Module 05: Industrialization and Its Discontents: The Great Strike of 1877

Evidence 14: A Working Man, "Good Advice to the Working Men," 24 July 1877

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As the strike spread across the United States, it provoked a growing national controversy. While some communities clearly supported the strikers, many feared the disorder and violence that seemed inevitably to accompany their protests. Others, like the laborer who authored this letter to the editor, worried about the long-term economic consequences of the strike.

Questions to Consider

  • What advice did the author offer?

  • What justification does he give for his advice?

  • How did he respond to those claiming that capital and labor were enemies?


To the Railroad and Working Men:

Comrades: Stand still where you are, and think before you go further in the troubles around us. An hour's work may cost millions of money and hundreds of lives! All the lives lost will not be on one side only, and the money will come back on the people to be paid for out of the taxes of us all. Powder burns more than one hand when it is used. Don't burn your own hands with it!

These strikes are doing great damage to business, and will cost a great deal of money. Neither capital nor labor can afford to stand such heavy losses, and it is better to work on, knowing that a peaceable and honorable course will gain in the end, than by doing wrong to get an advantage which cannot last.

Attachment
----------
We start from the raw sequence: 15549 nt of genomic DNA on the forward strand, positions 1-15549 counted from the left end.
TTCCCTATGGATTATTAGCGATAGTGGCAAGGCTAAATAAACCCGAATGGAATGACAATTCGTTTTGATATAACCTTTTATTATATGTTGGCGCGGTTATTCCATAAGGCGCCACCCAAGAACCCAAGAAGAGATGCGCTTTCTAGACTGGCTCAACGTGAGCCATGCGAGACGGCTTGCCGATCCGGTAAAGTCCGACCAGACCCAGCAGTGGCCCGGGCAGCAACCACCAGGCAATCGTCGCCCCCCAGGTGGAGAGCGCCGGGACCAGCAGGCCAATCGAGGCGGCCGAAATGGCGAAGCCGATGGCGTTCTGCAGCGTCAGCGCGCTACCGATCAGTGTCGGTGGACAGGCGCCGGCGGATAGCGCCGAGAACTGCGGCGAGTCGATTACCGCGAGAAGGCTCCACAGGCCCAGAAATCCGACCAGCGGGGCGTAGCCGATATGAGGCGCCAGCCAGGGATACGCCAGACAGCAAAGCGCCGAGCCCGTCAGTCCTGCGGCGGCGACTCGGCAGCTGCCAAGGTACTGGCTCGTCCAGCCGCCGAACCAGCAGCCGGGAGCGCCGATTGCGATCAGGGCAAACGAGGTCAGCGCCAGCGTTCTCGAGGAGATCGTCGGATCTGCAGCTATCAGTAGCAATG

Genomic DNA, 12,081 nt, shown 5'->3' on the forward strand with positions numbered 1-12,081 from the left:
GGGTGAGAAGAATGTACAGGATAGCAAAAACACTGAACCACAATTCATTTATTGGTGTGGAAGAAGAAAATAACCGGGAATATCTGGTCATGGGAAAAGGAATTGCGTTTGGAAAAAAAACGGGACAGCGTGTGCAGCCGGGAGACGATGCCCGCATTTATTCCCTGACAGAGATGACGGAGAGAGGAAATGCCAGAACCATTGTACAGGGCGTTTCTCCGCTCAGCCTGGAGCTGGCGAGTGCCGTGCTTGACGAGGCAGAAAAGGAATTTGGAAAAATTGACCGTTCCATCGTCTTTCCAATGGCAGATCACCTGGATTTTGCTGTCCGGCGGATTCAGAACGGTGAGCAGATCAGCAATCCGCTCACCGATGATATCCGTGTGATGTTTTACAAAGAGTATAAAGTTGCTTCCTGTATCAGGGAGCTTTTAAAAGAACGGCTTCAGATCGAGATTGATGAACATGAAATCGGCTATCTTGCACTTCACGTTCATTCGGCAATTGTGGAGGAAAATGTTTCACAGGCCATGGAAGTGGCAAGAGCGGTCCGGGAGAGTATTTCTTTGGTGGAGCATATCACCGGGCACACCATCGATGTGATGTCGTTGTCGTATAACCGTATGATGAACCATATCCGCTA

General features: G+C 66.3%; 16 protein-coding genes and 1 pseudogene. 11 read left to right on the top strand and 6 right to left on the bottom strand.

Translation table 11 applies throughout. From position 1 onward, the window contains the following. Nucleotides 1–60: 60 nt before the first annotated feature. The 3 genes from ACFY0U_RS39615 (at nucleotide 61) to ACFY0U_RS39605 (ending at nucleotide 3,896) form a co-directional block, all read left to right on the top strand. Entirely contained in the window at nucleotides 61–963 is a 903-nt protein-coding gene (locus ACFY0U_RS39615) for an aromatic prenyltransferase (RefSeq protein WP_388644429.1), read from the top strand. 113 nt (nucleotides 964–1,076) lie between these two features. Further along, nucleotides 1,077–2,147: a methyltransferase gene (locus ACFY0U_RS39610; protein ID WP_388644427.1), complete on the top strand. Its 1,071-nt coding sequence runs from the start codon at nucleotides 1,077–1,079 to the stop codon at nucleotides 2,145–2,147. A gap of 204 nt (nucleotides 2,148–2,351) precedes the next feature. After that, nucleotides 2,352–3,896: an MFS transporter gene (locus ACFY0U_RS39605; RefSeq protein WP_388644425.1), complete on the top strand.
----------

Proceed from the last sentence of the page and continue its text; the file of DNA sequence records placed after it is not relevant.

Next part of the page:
Keep on the side of the law, and keep the law on your own side!

There is a great deal of talk about capital being the enemy of labor. This is not true. Capital and labor must work together. There capitalist and the laborer are partners in business, and it requires good faith on both sides to make business profitable. Neither can prosper alone.

Beware of men who talk violence, riots, and bloodshed! There are your worst enemies. All the expenses, and losses, and damages, will be paid by the City or State, and only add so much more to your taxes. Every working man who talks about riots is preparing to lay more taxes on his own shoulders. The times are hard now. Will you make them harder? The best way to go is to go to work, keep the wheels moving in all branches of business, and avoid everything that makes an unfriendly feeling with those who have all the risks of the business, both for themselves and you.

Turn away from bad advisers, and above all "don't unchain the tiger!"

"Good Advice to Working Men," New York Times (25 Jul 1877), 3.

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